Dir: Oskar Roehler | Cast: Oliver Masucci, Hary Prinz, Katja Riemann, Felix Hellmann, Lucas Gregorowicz | Germany, Biopic drama 134′
German film director and novelist Oskar Roehler (The Untouchable/Die Unberührbare) certainly has the provocative passion of his countryman Reiner Werner Fassbinder to judge by his incendiary homage to one of Germany’s greatest filmmakers screening at this year’s London annual Bfi Flare Festival festival.
Roehler has blazed a trail through New German cinema of the 1990s – and fires this visually alluring biopic with a wild and wilful ardor that would make Fassbinder proud. The German ‘wild child’ comes alive like never before in his heyday of the late 1960s-1980s when he made 41 films in 14 years.
Roehler has had to tread carefully because the source material belongs to the Fassbinder estate, the RWFF, fiercely guarded and controlled by Fassbinder’s editor and “widow” Juliane Lorenz, who is feared and respected in the industry for protecting the director’s reputation, so Roehler and his producers have had their work cut out to remain accurate while also not treading on anyone’s toes.
Successfully sliding under the skin of the private man behind the public facade, this is a biopic that feels uproariously nihilistic rather than uplifting, showcasing a driven and passionately rebellious provocateur addicted to love and politics and whose passions spilled out into his short but prolific career – Fassbinder was dead by the time most of us get going career-wise. At times it feels like Roehler identifies himself with his subject veering into a romantic longing for his wild boy. This heady production certainly echoes Fassbinder’s milieu in taught, neon-lit scenes of sexual jealousy, megalomania and power play in a seedy Berlin’s underworld of1967, crisply lit and shot by Carl-Friedrich Koschnick as a play within a film in the confines of a studio designed by Berlin Babylon’s Markus Schutz.
All trussed up in a leather jacket, fedora and Aviators (and occasionally considerably less) Oliver Masucci – who played Hitler in Look Who’s Back – certainly fills the part of the Enfant Terrible in a beltering performance. Like his fellow mavericks Kubrick, Hitchcock and Von Trier, Fassbinder was utterly committed to his art and demanded the same from his crew and actors: “Why is the idiot looking at the camera? What are you doing man?? We’re shooting a movie here!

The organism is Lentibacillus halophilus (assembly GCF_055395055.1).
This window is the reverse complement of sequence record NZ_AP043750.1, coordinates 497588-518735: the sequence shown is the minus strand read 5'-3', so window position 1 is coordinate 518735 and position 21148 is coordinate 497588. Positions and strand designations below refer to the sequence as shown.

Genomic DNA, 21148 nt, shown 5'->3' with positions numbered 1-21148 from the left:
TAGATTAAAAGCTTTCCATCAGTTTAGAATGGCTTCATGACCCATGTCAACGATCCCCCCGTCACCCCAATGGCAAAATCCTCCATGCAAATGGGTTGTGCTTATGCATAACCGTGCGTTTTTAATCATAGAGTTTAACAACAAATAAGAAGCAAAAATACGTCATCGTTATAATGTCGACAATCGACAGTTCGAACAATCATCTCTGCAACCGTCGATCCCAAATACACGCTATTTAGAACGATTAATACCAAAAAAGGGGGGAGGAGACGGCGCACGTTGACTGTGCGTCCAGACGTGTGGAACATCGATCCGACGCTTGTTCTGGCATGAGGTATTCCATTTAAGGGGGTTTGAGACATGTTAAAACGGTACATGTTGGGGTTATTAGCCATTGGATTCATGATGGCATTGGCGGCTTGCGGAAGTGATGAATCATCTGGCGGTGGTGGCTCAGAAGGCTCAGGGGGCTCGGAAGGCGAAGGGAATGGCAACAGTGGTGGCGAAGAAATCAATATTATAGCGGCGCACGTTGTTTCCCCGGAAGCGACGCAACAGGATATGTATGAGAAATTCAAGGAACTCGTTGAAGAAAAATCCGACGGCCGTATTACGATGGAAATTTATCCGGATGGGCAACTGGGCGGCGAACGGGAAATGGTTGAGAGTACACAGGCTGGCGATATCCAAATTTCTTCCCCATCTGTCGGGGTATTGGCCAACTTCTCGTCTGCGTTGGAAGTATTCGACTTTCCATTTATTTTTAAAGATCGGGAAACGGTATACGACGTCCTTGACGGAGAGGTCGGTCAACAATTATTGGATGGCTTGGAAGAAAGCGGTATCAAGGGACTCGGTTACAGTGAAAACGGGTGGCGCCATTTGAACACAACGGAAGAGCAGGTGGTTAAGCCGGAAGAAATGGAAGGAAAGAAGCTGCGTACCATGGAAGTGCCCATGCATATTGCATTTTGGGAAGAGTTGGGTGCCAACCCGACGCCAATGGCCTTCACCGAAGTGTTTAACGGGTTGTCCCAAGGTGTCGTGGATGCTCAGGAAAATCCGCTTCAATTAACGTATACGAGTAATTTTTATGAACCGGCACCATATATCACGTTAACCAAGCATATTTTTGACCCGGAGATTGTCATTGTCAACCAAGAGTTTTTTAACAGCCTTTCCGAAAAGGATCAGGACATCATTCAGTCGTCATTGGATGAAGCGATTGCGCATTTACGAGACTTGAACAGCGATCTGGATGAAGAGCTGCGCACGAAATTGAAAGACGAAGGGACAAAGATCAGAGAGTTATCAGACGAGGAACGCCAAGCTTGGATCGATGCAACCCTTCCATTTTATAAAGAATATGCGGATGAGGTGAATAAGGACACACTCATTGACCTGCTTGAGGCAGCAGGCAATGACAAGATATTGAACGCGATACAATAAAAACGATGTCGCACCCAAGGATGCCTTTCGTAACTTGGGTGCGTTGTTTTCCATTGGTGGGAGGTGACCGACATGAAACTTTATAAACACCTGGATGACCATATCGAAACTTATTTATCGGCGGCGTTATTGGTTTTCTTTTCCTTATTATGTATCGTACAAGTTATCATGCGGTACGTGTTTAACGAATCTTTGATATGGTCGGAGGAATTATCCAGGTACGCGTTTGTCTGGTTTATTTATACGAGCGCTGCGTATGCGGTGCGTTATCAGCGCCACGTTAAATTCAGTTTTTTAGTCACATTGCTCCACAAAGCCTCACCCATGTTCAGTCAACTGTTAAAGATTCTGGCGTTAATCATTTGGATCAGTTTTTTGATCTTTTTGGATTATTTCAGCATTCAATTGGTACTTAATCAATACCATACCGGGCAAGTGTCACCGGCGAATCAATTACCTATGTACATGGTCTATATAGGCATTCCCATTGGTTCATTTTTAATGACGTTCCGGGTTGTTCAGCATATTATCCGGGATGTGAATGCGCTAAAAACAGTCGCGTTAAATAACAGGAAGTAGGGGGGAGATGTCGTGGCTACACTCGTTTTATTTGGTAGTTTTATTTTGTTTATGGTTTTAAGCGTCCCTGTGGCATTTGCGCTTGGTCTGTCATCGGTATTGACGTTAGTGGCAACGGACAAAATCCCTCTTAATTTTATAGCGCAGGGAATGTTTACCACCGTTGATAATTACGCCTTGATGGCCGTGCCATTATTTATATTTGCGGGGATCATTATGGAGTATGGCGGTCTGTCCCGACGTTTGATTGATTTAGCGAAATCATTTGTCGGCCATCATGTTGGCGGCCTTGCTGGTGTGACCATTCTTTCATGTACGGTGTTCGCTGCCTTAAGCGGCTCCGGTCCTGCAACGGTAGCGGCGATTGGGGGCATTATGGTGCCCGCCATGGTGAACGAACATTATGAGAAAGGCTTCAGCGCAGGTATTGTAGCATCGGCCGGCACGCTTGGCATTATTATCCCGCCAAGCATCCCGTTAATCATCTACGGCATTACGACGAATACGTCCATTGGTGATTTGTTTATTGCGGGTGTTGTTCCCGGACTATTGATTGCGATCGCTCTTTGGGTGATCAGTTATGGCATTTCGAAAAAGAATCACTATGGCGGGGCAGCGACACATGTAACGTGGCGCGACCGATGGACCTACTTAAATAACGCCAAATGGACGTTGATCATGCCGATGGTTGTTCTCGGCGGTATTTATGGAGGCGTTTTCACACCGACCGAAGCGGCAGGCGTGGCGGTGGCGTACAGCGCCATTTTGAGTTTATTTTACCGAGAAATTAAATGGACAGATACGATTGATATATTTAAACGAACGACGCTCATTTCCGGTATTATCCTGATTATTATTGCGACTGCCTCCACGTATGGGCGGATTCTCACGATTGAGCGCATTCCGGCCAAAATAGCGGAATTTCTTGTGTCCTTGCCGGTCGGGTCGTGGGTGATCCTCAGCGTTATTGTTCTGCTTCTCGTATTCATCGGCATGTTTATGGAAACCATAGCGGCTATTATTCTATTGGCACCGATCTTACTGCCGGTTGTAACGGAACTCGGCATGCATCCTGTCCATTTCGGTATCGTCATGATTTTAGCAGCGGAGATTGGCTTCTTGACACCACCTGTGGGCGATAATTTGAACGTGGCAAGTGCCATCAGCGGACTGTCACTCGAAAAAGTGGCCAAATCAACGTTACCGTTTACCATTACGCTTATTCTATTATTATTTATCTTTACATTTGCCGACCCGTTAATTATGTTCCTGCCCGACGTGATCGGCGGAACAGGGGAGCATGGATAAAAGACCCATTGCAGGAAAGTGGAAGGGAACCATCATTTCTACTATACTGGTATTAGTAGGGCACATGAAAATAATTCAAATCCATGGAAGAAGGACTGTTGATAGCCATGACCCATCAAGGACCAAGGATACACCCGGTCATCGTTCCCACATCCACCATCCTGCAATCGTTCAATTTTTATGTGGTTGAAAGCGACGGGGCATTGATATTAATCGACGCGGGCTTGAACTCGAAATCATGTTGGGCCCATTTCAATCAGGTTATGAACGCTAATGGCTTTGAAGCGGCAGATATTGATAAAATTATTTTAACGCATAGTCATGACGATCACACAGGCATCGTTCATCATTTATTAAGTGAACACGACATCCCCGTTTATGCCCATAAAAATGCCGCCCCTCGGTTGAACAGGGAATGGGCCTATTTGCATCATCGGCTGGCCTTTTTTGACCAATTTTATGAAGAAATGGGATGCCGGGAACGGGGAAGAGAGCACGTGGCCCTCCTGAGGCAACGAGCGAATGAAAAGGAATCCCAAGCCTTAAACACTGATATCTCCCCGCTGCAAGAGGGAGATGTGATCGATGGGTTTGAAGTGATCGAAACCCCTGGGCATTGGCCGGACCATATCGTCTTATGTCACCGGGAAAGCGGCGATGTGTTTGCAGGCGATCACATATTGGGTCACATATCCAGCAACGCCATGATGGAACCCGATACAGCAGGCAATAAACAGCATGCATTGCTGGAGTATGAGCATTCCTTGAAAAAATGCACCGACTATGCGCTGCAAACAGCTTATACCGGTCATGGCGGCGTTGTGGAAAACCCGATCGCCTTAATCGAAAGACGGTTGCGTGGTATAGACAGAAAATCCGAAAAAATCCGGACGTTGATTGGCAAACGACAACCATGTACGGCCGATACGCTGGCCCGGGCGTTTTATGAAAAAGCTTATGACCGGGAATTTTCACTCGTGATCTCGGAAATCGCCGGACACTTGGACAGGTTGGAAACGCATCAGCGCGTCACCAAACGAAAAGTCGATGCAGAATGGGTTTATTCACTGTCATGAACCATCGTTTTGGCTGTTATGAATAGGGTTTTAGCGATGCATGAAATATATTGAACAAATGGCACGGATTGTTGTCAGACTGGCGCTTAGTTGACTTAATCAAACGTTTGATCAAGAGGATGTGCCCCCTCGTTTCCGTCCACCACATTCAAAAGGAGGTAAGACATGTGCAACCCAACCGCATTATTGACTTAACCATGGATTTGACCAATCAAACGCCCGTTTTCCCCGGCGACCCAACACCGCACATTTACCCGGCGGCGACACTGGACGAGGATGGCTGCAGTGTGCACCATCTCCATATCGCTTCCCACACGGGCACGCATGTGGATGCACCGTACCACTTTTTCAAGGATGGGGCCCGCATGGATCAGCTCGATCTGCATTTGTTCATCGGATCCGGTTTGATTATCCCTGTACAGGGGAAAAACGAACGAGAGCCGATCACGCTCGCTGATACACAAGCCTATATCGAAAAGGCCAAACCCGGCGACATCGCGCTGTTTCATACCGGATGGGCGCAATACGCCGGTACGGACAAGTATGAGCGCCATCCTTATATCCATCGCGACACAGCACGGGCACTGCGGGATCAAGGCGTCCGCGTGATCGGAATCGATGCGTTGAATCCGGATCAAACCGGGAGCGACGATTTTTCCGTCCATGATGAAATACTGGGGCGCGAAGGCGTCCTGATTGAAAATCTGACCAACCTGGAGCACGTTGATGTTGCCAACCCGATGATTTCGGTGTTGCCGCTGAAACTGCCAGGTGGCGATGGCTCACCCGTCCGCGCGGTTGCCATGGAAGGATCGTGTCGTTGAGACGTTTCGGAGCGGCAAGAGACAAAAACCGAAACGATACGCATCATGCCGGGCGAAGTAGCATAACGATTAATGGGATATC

Fassbinder enjoyed turbulent relationships with men and women (he was once married to a woman after coming out at the age of 15) but the focus here is on his male partners and collaborators, and he greets a tousled haired besuited Ulli Lommel (Lucas Gregorowicz) when he offers his services, with a snide acknowledgement: “If you don’t want to keep doing your TV shit”
Masucci plays him as a chain-smoking, moustachioed mensch of explosive laughter, sneering repartee and excessive appetites who embraced life with gusto. For Fassbinder his life was his work and he existed in a collective with his collaborators sealed off from the rest of the world, everything playing out within the confines of this interdependent – often toxic – dynamic. Were his collaborators merely there to fire up his own personal narrative or was he just the train-crash victim of theirs? Arguably the former judging by Roehler and his co-writer Klaus Richter. Fassbinder once stated in an interview that it was this “exploitability of feelings” that fascinated him most. And he certainly comes over as a colourfully robust figure who would do anything to get what he wanted for his art. Interleaved with dramatised scenes of many of Fassbinder’s films it’s an entertaining, accomplished and beautifully made feature. MT
NOW SCREENING AT BFI FLARE 2021 | OTHER TITLES AVAILABLE AT